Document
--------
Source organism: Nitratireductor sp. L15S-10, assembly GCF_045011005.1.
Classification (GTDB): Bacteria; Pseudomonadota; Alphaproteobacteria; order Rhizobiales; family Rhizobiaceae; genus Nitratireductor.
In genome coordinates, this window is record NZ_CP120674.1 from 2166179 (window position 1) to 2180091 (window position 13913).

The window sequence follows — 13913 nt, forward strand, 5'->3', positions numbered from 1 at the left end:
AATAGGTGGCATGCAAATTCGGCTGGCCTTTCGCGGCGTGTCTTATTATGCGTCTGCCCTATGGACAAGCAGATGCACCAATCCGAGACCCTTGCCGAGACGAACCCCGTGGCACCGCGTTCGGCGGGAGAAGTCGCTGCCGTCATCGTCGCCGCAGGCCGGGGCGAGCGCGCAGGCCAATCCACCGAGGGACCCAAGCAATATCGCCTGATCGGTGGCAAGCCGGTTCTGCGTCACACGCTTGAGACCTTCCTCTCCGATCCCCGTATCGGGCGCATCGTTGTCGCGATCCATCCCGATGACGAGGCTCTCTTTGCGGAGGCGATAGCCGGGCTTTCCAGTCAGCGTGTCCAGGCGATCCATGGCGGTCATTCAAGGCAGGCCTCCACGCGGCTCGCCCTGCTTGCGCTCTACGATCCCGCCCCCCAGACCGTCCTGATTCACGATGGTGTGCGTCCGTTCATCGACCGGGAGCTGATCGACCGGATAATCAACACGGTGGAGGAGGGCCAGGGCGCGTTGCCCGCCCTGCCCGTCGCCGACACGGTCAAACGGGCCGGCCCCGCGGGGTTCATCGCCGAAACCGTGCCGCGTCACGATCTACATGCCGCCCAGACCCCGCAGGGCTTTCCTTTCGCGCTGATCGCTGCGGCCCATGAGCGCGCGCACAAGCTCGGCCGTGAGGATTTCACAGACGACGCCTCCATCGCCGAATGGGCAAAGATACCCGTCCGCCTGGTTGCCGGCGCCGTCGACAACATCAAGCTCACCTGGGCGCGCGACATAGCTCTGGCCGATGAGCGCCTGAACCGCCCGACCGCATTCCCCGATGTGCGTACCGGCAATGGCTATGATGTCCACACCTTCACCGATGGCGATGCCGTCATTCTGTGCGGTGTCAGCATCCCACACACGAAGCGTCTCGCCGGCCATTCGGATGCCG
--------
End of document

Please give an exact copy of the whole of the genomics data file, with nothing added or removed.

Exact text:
Source organism: Nitratireductor sp. L15S-10, assembly GCF_045011005.1.
Classification (GTDB): Bacteria; Pseudomonadota; Alphaproteobacteria; order Rhizobiales; family Rhizobiaceae; genus Nitratireductor.
In genome coordinates, this window is record NZ_CP120674.1 from 2166179 (window position 1) to 2180091 (window position 13913).

The window sequence follows — 13913 nt, forward strand, 5'->3', positions numbered from 1 at the left end:
AATAGGTGGCATGCAAATTCGGCTGGCCTTTCGCGGCGTGTCTTATTATGCGTCTGCCCTATGGACAAGCAGATGCACCAATCCGAGACCCTTGCCGAGACGAACCCCGTGGCACCGCGTTCGGCGGGAGAAGTCGCTGCCGTCATCGTCGCCGCAGGCCGGGGCGAGCGCGCAGGCCAATCCACCGAGGGACCCAAGCAATATCGCCTGATCGGTGGCAAGCCGGTTCTGCGTCACACGCTTGAGACCTTCCTCTCCGATCCCCGTATCGGGCGCATCGTTGTCGCGATCCATCCCGATGACGAGGCTCTCTTTGCGGAGGCGATAGCCGGGCTTTCCAGTCAGCGTGTCCAGGCGATCCATGGCGGTCATTCAAGGCAGGCCTCCACGCGGCTCGCCCTGCTTGCGCTCTACGATCCCGCCCCCCAGACCGTCCTGATTCACGATGGTGTGCGTCCGTTCATCGACCGGGAGCTGATCGACCGGATAATCAACACGGTGGAGGAGGGCCAGGGCGCGTTGCCCGCCCTGCCCGTCGCCGACACGGTCAAACGGGCCGGCCCCGCGGGGTTCATCGCCGAAACCGTGCCGCGTCACGATCTACATGCCGCCCAGACCCCGCAGGGCTTTCCTTTCGCGCTGATCGCTGCGGCCCATGAGCGCGCGCACAAGCTCGGCCGTGAGGATTTCACAGACGACGCCTCCATCGCCGAATGGGCAAAGATACCCGTCCGCCTGGTTGCCGGCGCCGTCGACAACATCAAGCTCACCTGGGCGCGCGACATAGCTCTGGCCGATGAGCGCCTGAACCGCCCGACCGCATTCCCCGATGTGCGTACCGGCAATGGCTATGATGTCCACACCTTCACCGATGGCGATGCCGTCATTCTGTGCGGTGTCAGCATCCCACACACGAAGCGTCTCGCCGGCCATTCGGATGCCG